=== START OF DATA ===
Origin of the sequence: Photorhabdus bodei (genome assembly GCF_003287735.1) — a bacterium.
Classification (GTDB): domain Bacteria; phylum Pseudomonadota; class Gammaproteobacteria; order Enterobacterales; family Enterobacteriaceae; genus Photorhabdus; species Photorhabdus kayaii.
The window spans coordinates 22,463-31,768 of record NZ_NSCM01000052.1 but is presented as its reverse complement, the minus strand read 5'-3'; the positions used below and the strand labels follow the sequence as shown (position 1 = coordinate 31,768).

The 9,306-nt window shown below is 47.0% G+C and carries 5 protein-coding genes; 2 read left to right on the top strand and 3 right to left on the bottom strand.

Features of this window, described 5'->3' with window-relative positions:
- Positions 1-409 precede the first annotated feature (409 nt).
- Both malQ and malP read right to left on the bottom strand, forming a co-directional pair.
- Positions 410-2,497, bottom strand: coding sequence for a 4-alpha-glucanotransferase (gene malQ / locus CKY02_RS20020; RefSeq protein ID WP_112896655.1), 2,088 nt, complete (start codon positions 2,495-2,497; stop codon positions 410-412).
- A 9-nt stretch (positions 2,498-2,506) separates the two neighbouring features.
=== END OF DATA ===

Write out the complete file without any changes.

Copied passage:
Origin of the sequence: Photorhabdus bodei (genome assembly GCF_003287735.1) — a bacterium.
Classification (GTDB): domain Bacteria; phylum Pseudomonadota; class Gammaproteobacteria; order Enterobacterales; family Enterobacteriaceae; genus Photorhabdus; species Photorhabdus kayaii.
The window spans coordinates 22,463-31,768 of record NZ_NSCM01000052.1 but is presented as its reverse complement, the minus strand read 5'-3'; the positions used below and the strand labels follow the sequence as shown (position 1 = coordinate 31,768).

The 9,306-nt window shown below is 47.0% G+C and carries 5 protein-coding genes; 2 read left to right on the top strand and 3 right to left on the bottom strand.

Features of this window, described 5'->3' with window-relative positions:
- Positions 1-409 precede the first annotated feature (409 nt).
- Both malQ and malP read right to left on the bottom strand, forming a co-directional pair.
- Positions 410-2,497, bottom strand: coding sequence for a 4-alpha-glucanotransferase (gene malQ / locus CKY02_RS20020; RefSeq protein ID WP_112896655.1), 2,088 nt, complete (start codon positions 2,495-2,497; stop codon positions 410-412).
- A 9-nt stretch (positions 2,498-2,506) separates the two neighbouring features.